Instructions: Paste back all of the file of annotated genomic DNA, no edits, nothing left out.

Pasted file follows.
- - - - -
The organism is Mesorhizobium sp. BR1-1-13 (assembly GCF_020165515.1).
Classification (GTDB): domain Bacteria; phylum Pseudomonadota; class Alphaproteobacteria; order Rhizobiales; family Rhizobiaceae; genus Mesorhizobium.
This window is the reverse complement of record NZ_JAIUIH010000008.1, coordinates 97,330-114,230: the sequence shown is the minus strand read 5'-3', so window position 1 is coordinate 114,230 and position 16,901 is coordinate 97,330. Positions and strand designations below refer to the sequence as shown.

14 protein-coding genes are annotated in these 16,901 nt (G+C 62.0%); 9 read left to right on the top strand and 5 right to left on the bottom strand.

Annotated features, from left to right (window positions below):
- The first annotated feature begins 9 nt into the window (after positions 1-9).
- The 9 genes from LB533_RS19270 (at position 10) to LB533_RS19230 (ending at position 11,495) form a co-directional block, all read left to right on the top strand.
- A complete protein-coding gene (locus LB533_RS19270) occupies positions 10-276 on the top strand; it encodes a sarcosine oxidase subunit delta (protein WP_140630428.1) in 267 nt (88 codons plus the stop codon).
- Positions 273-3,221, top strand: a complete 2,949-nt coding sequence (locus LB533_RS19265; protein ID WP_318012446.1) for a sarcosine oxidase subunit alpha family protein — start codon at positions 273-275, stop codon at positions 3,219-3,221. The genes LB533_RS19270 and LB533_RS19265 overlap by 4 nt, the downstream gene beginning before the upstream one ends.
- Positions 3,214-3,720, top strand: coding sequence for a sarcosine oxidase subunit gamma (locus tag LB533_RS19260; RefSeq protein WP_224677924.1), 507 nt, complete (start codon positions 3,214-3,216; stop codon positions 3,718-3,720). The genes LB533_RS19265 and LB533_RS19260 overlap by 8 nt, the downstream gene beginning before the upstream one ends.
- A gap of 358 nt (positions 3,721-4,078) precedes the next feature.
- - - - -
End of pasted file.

The organism is Mesorhizobium sp. BR1-1-13 (assembly GCF_020165515.1).
Classification (GTDB): domain Bacteria; phylum Pseudomonadota; class Alphaproteobacteria; order Rhizobiales; family Rhizobiaceae; genus Mesorhizobium.
This window is the reverse complement of record NZ_JAIUIH010000008.1, coordinates 97,330-114,230: the sequence shown is the minus strand read 5'-3', so window position 1 is coordinate 114,230 and position 16,901 is coordinate 97,330. Positions and strand designations below refer to the sequence as shown.

14 protein-coding genes are annotated in these 16,901 nt (G+C 62.0%); 9 read left to right on the top strand and 5 right to left on the bottom strand.

Annotated features, from left to right (window positions below):
- The first annotated feature begins 9 nt into the window (after positions 1-9).
- The 9 genes from LB533_RS19270 (at position 10) to LB533_RS19230 (ending at position 11,495) form a co-directional block, all read left to right on the top strand.
- A complete protein-coding gene (locus LB533_RS19270) occupies positions 10-276 on the top strand; it encodes a sarcosine oxidase subunit delta (protein WP_140630428.1) in 267 nt (88 codons plus the stop codon).
- Positions 273-3,221, top strand: a complete 2,949-nt coding sequence (locus LB533_RS19265; protein ID WP_318012446.1) for a sarcosine oxidase subunit alpha family protein — start codon at positions 273-275, stop codon at positions 3,219-3,221. The genes LB533_RS19270 and LB533_RS19265 overlap by 4 nt, the downstream gene beginning before the upstream one ends.
- Positions 3,214-3,720, top strand: coding sequence for a sarcosine oxidase subunit gamma (locus tag LB533_RS19260; RefSeq protein WP_224677924.1), 507 nt, complete (start codon positions 3,214-3,216; stop codon positions 3,718-3,720). The genes LB533_RS19265 and LB533_RS19260 overlap by 8 nt, the downstream gene beginning before the upstream one ends.
- A gap of 358 nt (positions 3,721-4,078) precedes the next feature.